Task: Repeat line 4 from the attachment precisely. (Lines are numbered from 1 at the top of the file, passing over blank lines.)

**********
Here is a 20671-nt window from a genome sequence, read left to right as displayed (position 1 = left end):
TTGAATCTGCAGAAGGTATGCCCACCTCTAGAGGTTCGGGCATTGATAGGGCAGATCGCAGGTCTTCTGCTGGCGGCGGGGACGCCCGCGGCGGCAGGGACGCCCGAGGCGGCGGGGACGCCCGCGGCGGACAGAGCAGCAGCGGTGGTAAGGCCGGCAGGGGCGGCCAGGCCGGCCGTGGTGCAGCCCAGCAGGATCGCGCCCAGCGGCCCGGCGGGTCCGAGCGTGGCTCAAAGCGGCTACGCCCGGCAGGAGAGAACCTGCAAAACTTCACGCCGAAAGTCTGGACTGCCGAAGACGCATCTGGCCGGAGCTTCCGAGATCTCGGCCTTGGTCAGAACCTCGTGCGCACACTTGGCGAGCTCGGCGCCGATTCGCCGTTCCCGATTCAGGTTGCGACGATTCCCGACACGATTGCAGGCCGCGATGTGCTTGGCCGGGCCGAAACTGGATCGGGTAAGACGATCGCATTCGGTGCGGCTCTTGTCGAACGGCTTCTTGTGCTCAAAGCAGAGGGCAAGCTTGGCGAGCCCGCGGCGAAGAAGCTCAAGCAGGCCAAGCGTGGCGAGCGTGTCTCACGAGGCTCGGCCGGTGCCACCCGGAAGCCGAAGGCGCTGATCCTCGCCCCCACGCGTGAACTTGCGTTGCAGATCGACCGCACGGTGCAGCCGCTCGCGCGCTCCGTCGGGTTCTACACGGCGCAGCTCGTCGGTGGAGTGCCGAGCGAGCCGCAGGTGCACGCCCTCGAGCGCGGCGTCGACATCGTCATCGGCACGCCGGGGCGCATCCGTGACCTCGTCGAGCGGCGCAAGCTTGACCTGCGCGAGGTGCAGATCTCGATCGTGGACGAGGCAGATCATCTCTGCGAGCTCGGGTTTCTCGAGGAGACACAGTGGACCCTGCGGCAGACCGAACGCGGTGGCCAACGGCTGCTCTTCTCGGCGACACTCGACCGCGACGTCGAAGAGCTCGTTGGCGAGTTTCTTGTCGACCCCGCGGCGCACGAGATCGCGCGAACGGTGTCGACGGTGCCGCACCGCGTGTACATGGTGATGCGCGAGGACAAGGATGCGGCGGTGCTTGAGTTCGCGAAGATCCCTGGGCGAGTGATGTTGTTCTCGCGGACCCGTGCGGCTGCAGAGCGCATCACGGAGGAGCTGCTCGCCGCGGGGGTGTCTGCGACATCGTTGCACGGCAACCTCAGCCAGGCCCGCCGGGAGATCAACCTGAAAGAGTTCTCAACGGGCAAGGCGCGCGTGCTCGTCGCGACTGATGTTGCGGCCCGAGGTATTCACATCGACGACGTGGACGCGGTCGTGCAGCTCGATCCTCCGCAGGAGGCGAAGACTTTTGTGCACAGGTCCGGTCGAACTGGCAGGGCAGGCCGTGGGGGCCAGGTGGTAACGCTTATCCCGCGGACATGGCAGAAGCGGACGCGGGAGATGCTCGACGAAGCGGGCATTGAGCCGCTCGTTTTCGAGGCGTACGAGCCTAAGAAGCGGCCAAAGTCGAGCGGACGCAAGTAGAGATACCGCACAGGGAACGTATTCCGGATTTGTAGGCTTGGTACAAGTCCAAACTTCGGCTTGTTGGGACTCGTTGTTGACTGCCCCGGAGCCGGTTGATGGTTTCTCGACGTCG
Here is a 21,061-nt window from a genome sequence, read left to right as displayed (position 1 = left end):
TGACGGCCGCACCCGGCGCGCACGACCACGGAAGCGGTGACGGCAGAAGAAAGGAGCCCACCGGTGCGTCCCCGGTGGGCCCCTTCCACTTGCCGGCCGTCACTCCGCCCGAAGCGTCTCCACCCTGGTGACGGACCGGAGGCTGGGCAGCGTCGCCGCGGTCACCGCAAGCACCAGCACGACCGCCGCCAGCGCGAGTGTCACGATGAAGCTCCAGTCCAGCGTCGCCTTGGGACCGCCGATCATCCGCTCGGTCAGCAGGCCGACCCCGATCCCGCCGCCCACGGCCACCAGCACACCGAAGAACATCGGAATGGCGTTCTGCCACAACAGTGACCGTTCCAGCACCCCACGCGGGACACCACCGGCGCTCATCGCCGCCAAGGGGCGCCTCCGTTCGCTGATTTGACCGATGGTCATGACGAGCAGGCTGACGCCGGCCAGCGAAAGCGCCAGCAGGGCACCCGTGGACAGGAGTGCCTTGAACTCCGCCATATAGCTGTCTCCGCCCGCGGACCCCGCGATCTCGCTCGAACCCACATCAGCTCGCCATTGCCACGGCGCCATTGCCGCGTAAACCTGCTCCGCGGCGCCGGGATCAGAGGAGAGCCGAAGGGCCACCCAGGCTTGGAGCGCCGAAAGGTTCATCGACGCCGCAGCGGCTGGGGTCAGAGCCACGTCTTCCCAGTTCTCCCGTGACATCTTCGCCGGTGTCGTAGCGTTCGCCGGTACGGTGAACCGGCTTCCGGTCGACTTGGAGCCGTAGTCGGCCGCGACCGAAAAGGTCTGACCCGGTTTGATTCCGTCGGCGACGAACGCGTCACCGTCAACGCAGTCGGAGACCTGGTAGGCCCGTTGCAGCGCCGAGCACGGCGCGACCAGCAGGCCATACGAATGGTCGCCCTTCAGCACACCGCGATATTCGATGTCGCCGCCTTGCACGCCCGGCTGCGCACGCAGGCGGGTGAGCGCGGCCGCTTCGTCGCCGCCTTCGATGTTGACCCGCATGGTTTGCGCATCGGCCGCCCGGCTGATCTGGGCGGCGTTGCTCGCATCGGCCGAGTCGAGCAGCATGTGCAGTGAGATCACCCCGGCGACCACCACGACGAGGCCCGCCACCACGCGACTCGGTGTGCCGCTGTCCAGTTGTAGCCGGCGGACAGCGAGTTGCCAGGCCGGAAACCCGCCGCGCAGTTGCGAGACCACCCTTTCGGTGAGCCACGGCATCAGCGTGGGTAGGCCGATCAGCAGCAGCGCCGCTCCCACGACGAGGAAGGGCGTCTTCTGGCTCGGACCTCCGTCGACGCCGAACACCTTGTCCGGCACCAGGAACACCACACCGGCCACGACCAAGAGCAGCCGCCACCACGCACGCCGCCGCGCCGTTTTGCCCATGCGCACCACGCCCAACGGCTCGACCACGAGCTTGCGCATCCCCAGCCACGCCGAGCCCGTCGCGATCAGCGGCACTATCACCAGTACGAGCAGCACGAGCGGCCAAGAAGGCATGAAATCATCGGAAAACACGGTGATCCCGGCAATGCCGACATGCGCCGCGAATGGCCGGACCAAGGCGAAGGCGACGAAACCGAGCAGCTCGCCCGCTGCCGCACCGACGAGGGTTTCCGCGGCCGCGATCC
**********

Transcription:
TGACGGCCGCACCCGGCGCGCACGACCACGGAAGCGGTGACGGCAGAAGAAAGGAGCCCACCGGTGCGTCCCCGGTGGGCCCCTTCCACTTGCCGGCCGTCACTCCGCCCGAAGCGTCTCCACCCTGGTGACGGACCGGAGGCTGGGCAGCGTCGCCGCGGTCACCGCAAGCACCAGCACGACCGCCGCCAGCGCGAGTGTCACGATGAAGCTCCAGTCCAGCGTCGCCTTGGGACCGCCGATCATCCGCTCGGTCAGCAGGCCGACCCCGATCCCGCCGCCCACGGCCACCAGCACACCGAAGAACATCGGAATGGCGTTCTGCCACAACAGTGACCGTTCCAGCACCCCACGCGGGACACCACCGGCGCTCATCGCCGCCAAGGGGCGCCTCCGTTCGCTGATTTGACCGATGGTCATGACGAGCAGGCTGACGCCGGCCAGCGAAAGCGCCAGCAGGGCACCCGTGGACAGGAGTGCCTTGAACTCCGCCATATAGCTGTCTCCGCCCGCGGACCCCGCGATCTCGCTCGAACCCACATCAGCTCGCCATTGCCACGGCGCCATTGCCGCGTAAACCTGCTCCGCGGCGCCGGGATCAGAGGAGAGCCGAAGGGCCACCCAGGCTTGGAGCGCCGAAAGGTTCATCGACGCCGCAGCGGCTGGGGTCAGAGCCACGTCTTCCCAGTTCTCCCGTGACATCTTCGCCGGTGTCGTAGCGTTCGCCGGTACGGTGAACCGGCTTCCGGTCGACTTGGAGCCGTAGTCGGCCGCGACCGAAAAGGTCTGACCCGGTTTGATTCCGTCGGCGACGAACGCGTCACCGTCAACGCAGTCGGAGACCTGGTAGGCCCGTTGCAGCGCCGAGCACGGCGCGACCAGCAGGCCATACGAATGGTCGCCCTTCAGCACACCGCGATATTCGATGTCGCCGCCTTGCACGCCCGGCTGCGCACGCAGGCGGGTGAGCGCGGCCGCTTCGTCGCCGCCTTCGATGTTGACCCGCATGGTTTGCGCATCGGCCGCCCGGCTGATCTGGGCGGCGTTGCTCGCATCGGCCGAGTCGAGCAGCATGTGCAGTGAGATCACCCCGGCGACCACCACGACGAGGCCCGCCACCACGCGACTCGGTGTGCCGCTGTCCAGTTGTAGCCGGCGGACAGCGAGTTGCCAGGCCGGAAACCCGCCGCGCAGTTGCGAGACCACCCTTTCGGTGAGCCACGGCATCAGCGTGGGTAGGCCGATCAGCAGCAGCGCCGCTCCCACGACGAGGAAGGGCGTCTTCTGGCTCGGACCTCCGTCGACGCCGAACACCTTGTCCGGCACCAGGAACACCACACCGGCCACGACCAAGAGCAGCCGCCACCACGCACGCCGCCGCGCCGTTTTGCCCATGCGCACCACGCCCAACGGCTCGACCACGAGCTTGCGCATCCCCAGCCACGCCGAGCCCGTCGCGATCAGCGGCACTATCACCAGTACGAGCAGCACGAGCGGCCAAGAAGGCATGAAATCATCGGAAAACACGGTGATCCCGGCAATGCCGACATGCGCCGCGAATGGCCGGACCAAGGCGAAGGCGACGAAACCGAGCAGCTCGCCCGCTGCCGCACCGACGAGGGTTTCCGCGGCCGCGATCC